After you’ve taught the same lesson a bazillion times, you do tend to get a little bored of it and it falls into the forgotten depths of your USB or sits crumpled in a plastic wallet at the back of your locker. The great thing is when you come across one of these lessons after a year or so and remember why you loved it in the first place. This lesson uses a silly little story I wrote years ago and have recently resurrected.
This lesson came about as a result of my frustration with how conditionals were taught in coursebooks. In general, they were taught as if they were rigid structures and that every conditional sentence fit into these strict frames. As we all know, this is not the case.
The reality is that a conditional sentence is just a sentence made up of two clauses, if students understand the language to make up each clause, they’ll be able to create their own sentences without worrying about 1st, 2nd or 3rd.
That’s the idea anyway…
Level: Intermediate and above (possibly a strong pre-int group too)
Time: 2 – 3 hours
Intro / Pre-reading:
In the past I’ve used Harry Enfield’s Kevin character as the intro picture for this lesson but any stroppy teenager will do really. I usually display the picture and get the students to talk about how he’s feeling and why he might be feeling this way. Naturally, words like “stroppy”, “moody”, “teenage angst” , etc will come up at this point.
Any gist-reading question will do here. I like to ask them what kind of relationship the characters have and who they sympathise with in this story.
This is nice as it usually starts a little discussion and gives them the opportunity to use some of the vocab from the first section. It also gets them engaging with the story a little, and not just a simple true/false question.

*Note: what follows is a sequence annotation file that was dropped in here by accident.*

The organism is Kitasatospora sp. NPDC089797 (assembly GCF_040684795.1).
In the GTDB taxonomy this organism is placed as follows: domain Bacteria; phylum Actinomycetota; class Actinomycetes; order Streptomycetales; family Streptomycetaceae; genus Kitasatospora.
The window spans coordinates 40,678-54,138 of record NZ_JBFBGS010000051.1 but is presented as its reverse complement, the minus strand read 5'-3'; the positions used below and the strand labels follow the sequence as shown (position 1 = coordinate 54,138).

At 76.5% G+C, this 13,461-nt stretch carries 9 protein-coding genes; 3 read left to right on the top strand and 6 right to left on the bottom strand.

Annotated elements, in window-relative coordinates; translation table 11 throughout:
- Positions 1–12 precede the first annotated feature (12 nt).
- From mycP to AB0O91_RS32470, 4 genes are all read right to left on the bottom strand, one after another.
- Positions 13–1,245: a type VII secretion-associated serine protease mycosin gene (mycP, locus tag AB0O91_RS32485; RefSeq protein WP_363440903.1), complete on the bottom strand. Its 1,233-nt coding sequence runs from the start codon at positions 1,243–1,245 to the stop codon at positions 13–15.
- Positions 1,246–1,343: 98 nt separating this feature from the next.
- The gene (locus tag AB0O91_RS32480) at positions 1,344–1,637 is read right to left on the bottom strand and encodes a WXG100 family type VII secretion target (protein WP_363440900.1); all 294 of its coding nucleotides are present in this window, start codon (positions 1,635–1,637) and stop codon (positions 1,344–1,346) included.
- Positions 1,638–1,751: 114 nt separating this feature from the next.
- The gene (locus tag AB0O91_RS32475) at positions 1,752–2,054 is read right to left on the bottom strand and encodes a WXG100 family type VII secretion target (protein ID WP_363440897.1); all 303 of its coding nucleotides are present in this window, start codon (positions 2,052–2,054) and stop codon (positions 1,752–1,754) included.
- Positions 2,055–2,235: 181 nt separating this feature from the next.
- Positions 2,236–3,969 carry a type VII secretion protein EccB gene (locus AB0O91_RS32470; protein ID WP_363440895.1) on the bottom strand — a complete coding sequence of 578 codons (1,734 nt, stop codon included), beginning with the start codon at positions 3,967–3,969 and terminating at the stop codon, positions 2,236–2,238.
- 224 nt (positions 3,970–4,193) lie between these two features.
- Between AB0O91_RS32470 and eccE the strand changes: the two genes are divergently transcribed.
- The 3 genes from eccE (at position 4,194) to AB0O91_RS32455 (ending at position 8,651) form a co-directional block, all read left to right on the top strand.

Language focus 1:
I like to keep my students on their toes and I like to constantly review and practise language points from previous lessons which is why I tend to use this as a quick revision of narrative tenses. Students discuss the first paragraph and decide what tense to use in each case. Feel free to ignore this and put the correct tenses in yourself if you don’t want to focus on this at all.
Direct the students to the vocabulary section below the story. They must match the definitions/synonyms to words and phrases in the story.
Language Focus 2:
This is where the real fun begins. The guiding questions on the second page are designed to break down a typical hypothetical conditional into 2 language points:
1- hypothetical language (e.g. wish/if/if only + past perfect for speaking hypothetically about the past)
2- Hypothetical modals (e.g. would have done / would do / might do)
Students should work through these 3 stages in small groups, using the story to guide them. One of the benefits of this is it encourages them to think critically about language in texts and to helps them to analyse language.
I would probably stop after each of the three sections and discuss it as a class. You can find the answers in the materials section above.
Possible follow-up exercises:
There are a few ways you could follow this up. I’ve added a few below.
- Pull out the modal sentences and focus on the pronunciation. These are all spoken in the story but the way it’s written, there are no contractions. For example, “you should have told me” would probably be pronounced: /jəʃədətəʊldmiː/ or something similar.
- Print out some nice conditional questions that might give students the opportunity to explore the language from the text. I’ve attached a few questions in the materials section above. I usually chop them up and put them face down in the middle of a circle of students. One student picks one up and reads it aloud. The other students can’t see the paper but can ask them to repeat or speak up etc. It becomes a nice pronunciation and listening exercise as well. and the teacher can sit back and write down any nice conditional sentences or any errors for examination later on.
- Discussion on teenagers / youths and how they are treated in different countries.